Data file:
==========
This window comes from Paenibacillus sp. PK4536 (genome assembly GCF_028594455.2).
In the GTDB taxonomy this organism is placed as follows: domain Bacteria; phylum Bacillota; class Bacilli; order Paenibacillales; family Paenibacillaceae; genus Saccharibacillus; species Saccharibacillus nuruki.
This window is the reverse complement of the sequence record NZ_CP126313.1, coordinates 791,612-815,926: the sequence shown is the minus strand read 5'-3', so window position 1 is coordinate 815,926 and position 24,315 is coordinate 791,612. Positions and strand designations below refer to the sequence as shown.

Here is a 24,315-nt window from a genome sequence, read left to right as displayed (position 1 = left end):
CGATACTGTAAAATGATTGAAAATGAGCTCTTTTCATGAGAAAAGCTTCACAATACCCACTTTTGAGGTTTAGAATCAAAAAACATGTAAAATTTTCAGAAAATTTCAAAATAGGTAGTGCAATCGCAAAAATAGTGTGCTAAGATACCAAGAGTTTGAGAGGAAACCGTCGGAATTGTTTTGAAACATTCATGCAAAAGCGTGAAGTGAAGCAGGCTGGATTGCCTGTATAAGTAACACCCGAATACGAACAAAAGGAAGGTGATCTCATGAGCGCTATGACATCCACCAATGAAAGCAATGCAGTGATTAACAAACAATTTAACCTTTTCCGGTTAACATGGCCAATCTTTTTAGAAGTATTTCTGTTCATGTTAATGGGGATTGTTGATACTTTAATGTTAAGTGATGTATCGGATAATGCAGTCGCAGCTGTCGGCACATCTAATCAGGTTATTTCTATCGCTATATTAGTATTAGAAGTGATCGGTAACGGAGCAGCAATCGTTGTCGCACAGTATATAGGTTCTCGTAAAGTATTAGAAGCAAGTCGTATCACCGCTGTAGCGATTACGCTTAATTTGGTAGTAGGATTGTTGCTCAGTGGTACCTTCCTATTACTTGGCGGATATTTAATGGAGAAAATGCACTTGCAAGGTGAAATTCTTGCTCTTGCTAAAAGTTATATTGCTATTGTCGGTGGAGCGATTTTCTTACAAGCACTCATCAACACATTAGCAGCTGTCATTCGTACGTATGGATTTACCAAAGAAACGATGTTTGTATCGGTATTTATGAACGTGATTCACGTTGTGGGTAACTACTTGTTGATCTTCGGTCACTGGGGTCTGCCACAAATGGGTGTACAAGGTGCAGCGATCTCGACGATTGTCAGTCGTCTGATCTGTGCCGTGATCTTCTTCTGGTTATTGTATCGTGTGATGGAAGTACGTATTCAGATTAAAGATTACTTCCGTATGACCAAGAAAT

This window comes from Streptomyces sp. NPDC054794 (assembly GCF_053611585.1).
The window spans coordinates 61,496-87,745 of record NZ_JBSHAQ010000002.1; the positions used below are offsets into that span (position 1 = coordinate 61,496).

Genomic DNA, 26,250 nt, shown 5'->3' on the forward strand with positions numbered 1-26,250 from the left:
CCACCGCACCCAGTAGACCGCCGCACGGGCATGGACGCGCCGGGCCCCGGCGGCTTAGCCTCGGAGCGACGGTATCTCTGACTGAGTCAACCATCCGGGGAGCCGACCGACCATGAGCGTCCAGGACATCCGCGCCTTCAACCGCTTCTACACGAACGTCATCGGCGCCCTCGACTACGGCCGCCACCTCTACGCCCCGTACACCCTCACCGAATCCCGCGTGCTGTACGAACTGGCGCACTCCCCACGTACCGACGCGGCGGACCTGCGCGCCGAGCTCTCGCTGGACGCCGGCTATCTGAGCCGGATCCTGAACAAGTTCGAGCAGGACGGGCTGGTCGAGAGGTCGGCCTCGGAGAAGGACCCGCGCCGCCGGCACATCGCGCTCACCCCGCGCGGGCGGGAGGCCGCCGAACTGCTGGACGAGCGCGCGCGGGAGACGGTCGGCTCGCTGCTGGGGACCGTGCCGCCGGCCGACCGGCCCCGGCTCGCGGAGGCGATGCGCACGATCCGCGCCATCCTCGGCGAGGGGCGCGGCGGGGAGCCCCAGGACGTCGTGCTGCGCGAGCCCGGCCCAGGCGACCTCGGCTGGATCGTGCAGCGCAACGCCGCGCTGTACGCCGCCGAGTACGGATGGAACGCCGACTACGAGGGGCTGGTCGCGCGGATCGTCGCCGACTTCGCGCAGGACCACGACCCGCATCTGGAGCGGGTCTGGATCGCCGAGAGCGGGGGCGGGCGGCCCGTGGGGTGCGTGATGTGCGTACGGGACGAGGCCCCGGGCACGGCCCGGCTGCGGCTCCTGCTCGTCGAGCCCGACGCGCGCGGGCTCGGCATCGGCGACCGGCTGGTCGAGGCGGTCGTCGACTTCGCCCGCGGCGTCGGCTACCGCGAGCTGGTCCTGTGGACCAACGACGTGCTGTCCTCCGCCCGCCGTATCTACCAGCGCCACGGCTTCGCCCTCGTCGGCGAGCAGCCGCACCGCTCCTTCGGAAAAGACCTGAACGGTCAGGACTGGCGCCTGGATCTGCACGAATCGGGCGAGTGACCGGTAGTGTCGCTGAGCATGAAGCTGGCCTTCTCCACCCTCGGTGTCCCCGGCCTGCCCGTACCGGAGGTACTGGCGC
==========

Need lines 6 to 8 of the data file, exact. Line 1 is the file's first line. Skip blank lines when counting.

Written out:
This window comes from Streptomyces sp. NPDC054794 (assembly GCF_053611585.1).
The window spans coordinates 61,496-87,745 of record NZ_JBSHAQ010000002.1; the positions used below are offsets into that span (position 1 = coordinate 61,496).

Genomic DNA, 26,250 nt, shown 5'->3' on the forward strand with positions numbered 1-26,250 from the left: